|Title||Developing organizational practices of ecological sustainability: a learning perspective|
|Publication Type||Journal Article|
|Year of Publication||2007|
|Journal||Leadership & Organization Development Journal|
|Keywords||Corporate social responsibility, ecology, learning|
Annotation for Developing organizational practices of ecological sustainability: a learning perspective
Discusses issues and strategies related to the development of practices for ecological sustainability in organizations.
This article poses several questions in regard to social responsibility and ecological sustainability practices in organisations. These questions relate to how practices are maintained, what specific learning is involved, and how learning can be fostered by organisational leaders. Key elements for maintaining sustainability practices were a focus on personal responsibility and commitment, education, a direct emphasis on learning from ‘every-day action,’ and “a systemic structure of emergence.” This structure of emergence is related to theories of complex adaptive systems and includes: enhancing diversity; decentralised decision-making; increasing connectivity; continuous feedback; and creating enabling conditions for effective learning. The type of learning involves communicative processes that occur across various levels within the hierarchical structure of the organisation, across daily activities and operational procedures, and extends to customers. This communication is clear and consistent, gradually builds capacity through active involvement, and involves strategies for resolving conflict. Leaders foster learning by creating opportunities for direct involvement at all scales of organisational activity and through fostering of active networks. Performance measurement has some role. However formal recognition and encouragement of innovation, improvisation and adaptation are critical.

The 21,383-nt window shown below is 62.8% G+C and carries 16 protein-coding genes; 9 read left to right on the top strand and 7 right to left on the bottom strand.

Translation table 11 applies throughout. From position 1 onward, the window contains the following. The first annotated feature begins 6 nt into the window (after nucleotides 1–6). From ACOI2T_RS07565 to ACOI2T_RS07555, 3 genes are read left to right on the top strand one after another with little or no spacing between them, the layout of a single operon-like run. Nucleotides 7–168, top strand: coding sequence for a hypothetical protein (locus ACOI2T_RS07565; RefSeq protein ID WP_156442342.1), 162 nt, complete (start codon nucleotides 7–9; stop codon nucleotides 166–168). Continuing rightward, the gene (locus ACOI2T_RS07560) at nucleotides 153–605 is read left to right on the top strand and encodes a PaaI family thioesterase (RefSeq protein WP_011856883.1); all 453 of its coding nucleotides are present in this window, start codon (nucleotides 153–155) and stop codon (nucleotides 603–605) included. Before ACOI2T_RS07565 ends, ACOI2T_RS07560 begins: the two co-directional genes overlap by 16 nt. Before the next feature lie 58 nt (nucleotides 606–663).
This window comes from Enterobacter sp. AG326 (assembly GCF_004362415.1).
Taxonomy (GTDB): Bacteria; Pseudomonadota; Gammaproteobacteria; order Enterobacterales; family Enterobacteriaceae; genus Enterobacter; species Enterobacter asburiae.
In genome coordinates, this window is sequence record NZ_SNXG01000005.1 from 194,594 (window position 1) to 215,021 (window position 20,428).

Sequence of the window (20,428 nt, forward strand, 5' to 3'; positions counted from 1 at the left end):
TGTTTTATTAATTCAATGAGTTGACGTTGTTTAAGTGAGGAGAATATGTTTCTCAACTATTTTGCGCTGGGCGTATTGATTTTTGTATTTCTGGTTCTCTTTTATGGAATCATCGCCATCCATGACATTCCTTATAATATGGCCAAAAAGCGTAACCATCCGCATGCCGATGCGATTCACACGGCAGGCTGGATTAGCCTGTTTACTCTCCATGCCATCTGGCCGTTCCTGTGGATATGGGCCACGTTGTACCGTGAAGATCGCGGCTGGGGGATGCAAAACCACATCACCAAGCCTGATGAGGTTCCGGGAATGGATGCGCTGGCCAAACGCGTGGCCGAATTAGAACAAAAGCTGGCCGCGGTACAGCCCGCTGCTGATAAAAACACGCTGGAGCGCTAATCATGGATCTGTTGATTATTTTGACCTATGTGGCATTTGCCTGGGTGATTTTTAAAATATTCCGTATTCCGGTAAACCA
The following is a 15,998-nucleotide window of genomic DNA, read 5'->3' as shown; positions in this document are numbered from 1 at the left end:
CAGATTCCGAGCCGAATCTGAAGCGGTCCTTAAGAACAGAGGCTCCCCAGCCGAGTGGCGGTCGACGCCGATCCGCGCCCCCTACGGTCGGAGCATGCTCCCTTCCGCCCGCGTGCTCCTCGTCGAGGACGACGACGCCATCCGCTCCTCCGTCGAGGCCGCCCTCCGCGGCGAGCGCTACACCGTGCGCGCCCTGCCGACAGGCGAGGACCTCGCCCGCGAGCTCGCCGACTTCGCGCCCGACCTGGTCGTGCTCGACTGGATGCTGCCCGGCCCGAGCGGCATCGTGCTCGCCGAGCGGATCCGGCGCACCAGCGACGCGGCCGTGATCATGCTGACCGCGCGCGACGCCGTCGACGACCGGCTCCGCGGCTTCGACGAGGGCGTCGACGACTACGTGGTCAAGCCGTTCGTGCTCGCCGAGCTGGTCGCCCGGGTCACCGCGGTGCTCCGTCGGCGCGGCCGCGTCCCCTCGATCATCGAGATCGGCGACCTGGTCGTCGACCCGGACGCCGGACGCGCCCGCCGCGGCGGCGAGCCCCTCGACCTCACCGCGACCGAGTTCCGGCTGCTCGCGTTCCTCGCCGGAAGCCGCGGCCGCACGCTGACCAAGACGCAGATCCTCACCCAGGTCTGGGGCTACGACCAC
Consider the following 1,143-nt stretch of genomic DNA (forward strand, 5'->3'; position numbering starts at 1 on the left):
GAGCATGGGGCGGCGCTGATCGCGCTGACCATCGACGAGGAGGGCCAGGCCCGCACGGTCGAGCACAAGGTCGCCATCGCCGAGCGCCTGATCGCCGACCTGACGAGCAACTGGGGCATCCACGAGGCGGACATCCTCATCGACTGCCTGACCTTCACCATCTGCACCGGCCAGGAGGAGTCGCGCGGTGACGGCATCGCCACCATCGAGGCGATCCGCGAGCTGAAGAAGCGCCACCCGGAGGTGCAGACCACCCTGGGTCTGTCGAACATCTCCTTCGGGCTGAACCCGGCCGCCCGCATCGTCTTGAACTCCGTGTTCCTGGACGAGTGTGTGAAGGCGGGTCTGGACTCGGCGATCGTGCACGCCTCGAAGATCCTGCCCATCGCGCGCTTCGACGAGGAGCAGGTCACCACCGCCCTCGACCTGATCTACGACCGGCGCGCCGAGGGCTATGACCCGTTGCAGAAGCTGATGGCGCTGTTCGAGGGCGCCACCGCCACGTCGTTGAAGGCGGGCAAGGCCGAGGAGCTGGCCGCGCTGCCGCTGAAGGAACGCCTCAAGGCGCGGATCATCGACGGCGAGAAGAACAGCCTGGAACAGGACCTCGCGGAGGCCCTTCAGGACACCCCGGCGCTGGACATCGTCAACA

This article points out that organisational learning for sustainability requires the active involvement and commitment of all individuals within the organisational hierarchy and extends through its networks. This learning must make sense to individuals at the ‘every-day’ level of operation and according to their specific interests and needs to encourage commitment. Space to tinker, question, experiment, make mistakes and a general freedom to learn is clearly also essential. This is formally described as processes of emergence, which are critical for adaptive learning in complex systems management. This requires forward-thinking and flexible approaches to leadership.